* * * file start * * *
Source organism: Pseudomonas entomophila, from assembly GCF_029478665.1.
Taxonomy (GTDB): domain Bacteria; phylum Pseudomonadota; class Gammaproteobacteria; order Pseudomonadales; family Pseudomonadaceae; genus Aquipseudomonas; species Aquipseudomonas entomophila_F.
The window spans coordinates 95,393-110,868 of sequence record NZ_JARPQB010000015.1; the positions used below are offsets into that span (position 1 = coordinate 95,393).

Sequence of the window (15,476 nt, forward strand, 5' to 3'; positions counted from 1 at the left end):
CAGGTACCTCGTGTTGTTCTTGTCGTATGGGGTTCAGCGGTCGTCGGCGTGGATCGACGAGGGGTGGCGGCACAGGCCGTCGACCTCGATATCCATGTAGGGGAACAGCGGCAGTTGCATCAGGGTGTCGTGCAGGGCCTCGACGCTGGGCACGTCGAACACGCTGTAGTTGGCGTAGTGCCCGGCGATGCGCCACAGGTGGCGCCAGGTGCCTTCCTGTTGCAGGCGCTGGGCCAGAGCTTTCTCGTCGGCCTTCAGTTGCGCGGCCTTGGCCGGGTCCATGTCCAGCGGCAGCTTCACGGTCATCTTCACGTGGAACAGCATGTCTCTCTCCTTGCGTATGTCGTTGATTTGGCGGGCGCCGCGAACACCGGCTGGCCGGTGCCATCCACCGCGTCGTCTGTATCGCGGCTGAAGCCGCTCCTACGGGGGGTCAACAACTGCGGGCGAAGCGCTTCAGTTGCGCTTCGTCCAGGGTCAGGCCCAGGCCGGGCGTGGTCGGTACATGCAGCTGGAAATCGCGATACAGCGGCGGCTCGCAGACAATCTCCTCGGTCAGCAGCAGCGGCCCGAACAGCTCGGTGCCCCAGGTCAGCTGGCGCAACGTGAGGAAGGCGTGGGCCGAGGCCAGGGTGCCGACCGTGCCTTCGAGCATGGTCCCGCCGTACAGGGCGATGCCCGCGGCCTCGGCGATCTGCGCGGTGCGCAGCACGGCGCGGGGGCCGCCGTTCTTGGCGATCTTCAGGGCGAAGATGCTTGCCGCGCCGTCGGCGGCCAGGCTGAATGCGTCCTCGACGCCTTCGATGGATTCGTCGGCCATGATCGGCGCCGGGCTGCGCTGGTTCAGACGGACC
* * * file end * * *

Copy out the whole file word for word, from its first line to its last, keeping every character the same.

Source organism: Pseudomonas entomophila, from assembly GCF_029478665.1.
Taxonomy (GTDB): domain Bacteria; phylum Pseudomonadota; class Gammaproteobacteria; order Pseudomonadales; family Pseudomonadaceae; genus Aquipseudomonas; species Aquipseudomonas entomophila_F.
The window spans coordinates 95,393-110,868 of sequence record NZ_JARPQB010000015.1; the positions used below are offsets into that span (position 1 = coordinate 95,393).

Sequence of the window (15,476 nt, forward strand, 5' to 3'; positions counted from 1 at the left end):
CAGGTACCTCGTGTTGTTCTTGTCGTATGGGGTTCAGCGGTCGTCGGCGTGGATCGACGAGGGGTGGCGGCACAGGCCGTCGACCTCGATATCCATGTAGGGGAACAGCGGCAGTTGCATCAGGGTGTCGTGCAGGGCCTCGACGCTGGGCACGTCGAACACGCTGTAGTTGGCGTAGTGCCCGGCGATGCGCCACAGGTGGCGCCAGGTGCCTTCCTGTTGCAGGCGCTGGGCCAGAGCTTTCTCGTCGGCCTTCAGTTGCGCGGCCTTGGCCGGGTCCATGTCCAGCGGCAGCTTCACGGTCATCTTCACGTGGAACAGCATGTCTCTCTCCTTGCGTATGTCGTTGATTTGGCGGGCGCCGCGAACACCGGCTGGCCGGTGCCATCCACCGCGTCGTCTGTATCGCGGCTGAAGCCGCTCCTACGGGGGGTCAACAACTGCGGGCGAAGCGCTTCAGTTGCGCTTCGTCCAGGGTCAGGCCCAGGCCGGGCGTGGTCGGTACATGCAGCTGGAAATCGCGATACAGCGGCGGCTCGCAGACAATCTCCTCGGTCAGCAGCAGCGGCCCGAACAGCTCGGTGCCCCAGGTCAGCTGGCGCAACGTGAGGAAGGCGTGGGCCGAGGCCAGGGTGCCGACCGTGCCTTCGAGCATGGTCCCGCCGTACAGGGCGATGCCCGCGGCCTCGGCGATCTGCGCGGTGCGCAGCACGGCGCGGGGGCCGCCGTTCTTGGCGATCTTCAGGGCGAAGATGCTTGCCGCGCCGTCGGCGGCCAGGCTGAATGCGTCCTCGACGCCTTCGATGGATTCGTCGGCCATGATCGGCGCCGGGCTGCGCTGGTTCAGACGGACC